A good hob is of fundamental importance in order to be able to obtain satisfactory results in the kitchen, both in terms of culinary quality and in terms of functionality. But let's see, once the primordial choice to exclude gas has been made, what are the differences between glass ceramic and induction hobs and the relative advantages and disadvantages.
Unlike gas hobs, induction hobs are powered by electricity. Under the top (which we remember to be in any case in glass ceramic), there are special electric coils that generate a magnetic field, which is transferred directly to the base of the pots, transforming into heat. In this way, heat losses in the external environment are almost completely reduced, greatly increasing the performance quality of the hob.
The fact that there are no dispersions and that the heat, therefore, is concentrated only where the pot is positioned, reveals a double advantage: the remaining cooking surface does not increase in temperature, this means that the risk of getting burnt, thus obtaining greater safety, and, moreover, guarantees rapid and uniform cooking of food.
In addition, an advantage of the induction hob not to be forgotten is certainly its simplicity of maintenance, that is, its ease of being clean, since, moreover, it does not have nozzles.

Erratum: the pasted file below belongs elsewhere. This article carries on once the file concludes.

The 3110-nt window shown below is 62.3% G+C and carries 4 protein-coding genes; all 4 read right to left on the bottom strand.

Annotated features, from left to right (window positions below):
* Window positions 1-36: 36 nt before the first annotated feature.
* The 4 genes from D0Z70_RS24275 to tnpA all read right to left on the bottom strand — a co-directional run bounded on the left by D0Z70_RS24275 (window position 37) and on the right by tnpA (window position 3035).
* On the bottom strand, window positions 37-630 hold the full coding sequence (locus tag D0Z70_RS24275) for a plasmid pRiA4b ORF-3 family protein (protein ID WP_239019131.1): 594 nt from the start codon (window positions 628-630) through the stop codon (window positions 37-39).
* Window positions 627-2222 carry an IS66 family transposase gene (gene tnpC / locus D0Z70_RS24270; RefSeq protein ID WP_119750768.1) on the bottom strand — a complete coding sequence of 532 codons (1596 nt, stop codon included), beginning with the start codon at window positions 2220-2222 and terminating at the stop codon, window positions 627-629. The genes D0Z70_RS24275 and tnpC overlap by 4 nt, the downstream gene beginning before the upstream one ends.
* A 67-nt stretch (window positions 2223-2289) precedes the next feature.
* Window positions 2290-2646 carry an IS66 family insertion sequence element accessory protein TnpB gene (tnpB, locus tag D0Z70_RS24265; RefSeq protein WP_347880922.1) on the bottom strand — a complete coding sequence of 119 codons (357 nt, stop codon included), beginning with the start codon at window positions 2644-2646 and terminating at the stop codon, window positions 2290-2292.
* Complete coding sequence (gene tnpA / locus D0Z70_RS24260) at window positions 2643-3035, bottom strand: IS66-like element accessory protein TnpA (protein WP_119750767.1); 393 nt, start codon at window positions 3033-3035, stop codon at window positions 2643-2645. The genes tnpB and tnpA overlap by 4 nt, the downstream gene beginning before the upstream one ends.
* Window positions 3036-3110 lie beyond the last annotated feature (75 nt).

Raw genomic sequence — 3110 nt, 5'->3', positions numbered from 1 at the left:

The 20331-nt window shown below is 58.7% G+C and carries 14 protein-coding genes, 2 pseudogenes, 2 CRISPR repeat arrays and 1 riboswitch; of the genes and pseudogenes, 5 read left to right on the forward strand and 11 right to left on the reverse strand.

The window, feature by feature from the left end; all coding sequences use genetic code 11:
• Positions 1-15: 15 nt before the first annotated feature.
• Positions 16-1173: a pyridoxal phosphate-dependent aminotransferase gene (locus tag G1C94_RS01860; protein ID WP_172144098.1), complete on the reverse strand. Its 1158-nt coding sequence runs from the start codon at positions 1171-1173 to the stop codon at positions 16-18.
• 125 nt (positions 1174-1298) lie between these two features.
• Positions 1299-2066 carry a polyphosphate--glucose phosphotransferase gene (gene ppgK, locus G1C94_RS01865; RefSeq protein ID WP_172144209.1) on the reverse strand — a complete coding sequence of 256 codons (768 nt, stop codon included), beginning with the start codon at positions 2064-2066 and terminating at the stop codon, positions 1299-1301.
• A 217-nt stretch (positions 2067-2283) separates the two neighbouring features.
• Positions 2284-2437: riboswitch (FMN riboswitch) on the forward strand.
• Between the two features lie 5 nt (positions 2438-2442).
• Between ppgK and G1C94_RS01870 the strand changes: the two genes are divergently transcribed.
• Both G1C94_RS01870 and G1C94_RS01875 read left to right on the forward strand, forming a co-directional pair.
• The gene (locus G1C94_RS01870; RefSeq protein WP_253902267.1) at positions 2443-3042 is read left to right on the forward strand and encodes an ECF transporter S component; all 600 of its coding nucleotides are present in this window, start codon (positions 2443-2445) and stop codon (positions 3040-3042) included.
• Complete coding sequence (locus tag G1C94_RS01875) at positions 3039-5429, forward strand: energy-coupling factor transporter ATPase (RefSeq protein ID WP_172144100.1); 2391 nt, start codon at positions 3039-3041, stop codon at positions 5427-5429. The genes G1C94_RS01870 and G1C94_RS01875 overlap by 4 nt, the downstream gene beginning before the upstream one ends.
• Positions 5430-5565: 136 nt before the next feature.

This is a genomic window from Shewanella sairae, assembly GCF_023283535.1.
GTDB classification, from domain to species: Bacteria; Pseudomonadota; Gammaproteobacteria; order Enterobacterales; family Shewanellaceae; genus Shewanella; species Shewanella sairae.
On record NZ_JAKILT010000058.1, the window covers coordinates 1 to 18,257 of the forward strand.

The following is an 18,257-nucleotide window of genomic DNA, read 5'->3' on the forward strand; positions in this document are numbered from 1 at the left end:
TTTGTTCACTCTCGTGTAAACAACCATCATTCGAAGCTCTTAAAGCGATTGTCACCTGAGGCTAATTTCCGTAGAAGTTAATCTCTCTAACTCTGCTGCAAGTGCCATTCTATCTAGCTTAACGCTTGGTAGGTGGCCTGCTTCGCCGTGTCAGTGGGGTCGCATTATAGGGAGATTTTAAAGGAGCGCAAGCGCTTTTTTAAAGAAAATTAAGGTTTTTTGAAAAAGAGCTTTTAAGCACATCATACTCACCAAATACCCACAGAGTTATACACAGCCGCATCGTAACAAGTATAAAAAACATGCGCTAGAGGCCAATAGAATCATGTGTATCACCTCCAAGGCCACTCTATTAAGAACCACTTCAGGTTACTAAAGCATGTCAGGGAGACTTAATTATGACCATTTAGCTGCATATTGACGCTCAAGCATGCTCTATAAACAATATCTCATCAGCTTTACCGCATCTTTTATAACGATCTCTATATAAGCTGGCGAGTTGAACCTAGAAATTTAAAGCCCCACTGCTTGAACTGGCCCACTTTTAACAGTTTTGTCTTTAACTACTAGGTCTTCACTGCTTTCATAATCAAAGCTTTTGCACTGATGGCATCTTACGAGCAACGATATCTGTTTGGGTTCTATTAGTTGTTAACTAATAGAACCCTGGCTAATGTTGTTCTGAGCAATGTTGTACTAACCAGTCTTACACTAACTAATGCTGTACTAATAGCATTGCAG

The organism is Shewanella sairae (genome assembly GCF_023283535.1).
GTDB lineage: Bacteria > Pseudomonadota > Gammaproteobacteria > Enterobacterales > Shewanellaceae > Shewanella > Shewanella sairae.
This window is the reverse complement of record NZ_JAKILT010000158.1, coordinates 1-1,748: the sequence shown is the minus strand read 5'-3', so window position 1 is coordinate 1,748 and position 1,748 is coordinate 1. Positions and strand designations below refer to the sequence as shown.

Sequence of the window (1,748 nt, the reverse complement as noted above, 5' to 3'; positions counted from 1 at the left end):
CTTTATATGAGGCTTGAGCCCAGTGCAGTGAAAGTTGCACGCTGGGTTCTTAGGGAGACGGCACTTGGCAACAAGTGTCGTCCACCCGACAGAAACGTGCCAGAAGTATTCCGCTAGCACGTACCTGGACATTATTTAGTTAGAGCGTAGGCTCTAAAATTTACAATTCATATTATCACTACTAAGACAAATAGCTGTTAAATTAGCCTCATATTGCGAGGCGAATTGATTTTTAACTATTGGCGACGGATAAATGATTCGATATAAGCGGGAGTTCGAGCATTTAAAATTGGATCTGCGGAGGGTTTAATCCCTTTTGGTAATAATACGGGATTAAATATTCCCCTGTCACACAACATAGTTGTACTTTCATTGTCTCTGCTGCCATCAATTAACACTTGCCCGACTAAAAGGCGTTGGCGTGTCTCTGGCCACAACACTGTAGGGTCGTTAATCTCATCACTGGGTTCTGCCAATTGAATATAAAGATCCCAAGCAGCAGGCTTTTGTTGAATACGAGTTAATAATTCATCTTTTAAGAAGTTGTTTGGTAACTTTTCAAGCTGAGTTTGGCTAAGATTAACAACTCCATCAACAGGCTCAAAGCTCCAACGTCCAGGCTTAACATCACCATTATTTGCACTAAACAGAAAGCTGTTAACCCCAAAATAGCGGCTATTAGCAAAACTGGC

In terms of disadvantages, specifically we are talking about two fundamental aspects: first of all the need to have specific pots with a magnetic and flat bottom, a factor that we could slightly obviate by installing adapters to be interposed between the hob and the pot. Secondly, it has higher costs than the traditional hob, both as regards the purchase of the product and for energy consumption; in fact, it is often necessary to upgrade the electrical system in order to meet the daily energy needs.
Also very easy to clean, when we talk about glass ceramic hobs, we refer to a material based on lithium silicate, which is shown to be unbreakable and impervious to corrosive substances and which is subjected to a treatment, which prevents it from undergoing thermal expansion even at high temperatures.
Unlike the induction one, the glass ceramic hob has radiant plates under the cover, that is circular resistances that heat up and the heat generated is propagated to the glass ceramic and, by transmission, to the pots. Here, therefore, that its disadvantage immediately emerges: the surface in correspondence with the resistances remains hot for a long time, even after switching off; therefore, care must be taken to remove the pots from the hob, once turned off, to avoid burning the food and, very importantly, not to get burned, even if, most of this type of hobs proposed by the market, have special lights who report it. In addition to this, the operating costs are higher than for gas and induction hobs, since the efficiency of glass ceramic hobs is approximately 47%. Let's not forget the fact that the heat generated by the plates first heats the top and then the pots, thus causing a greater waste of energy!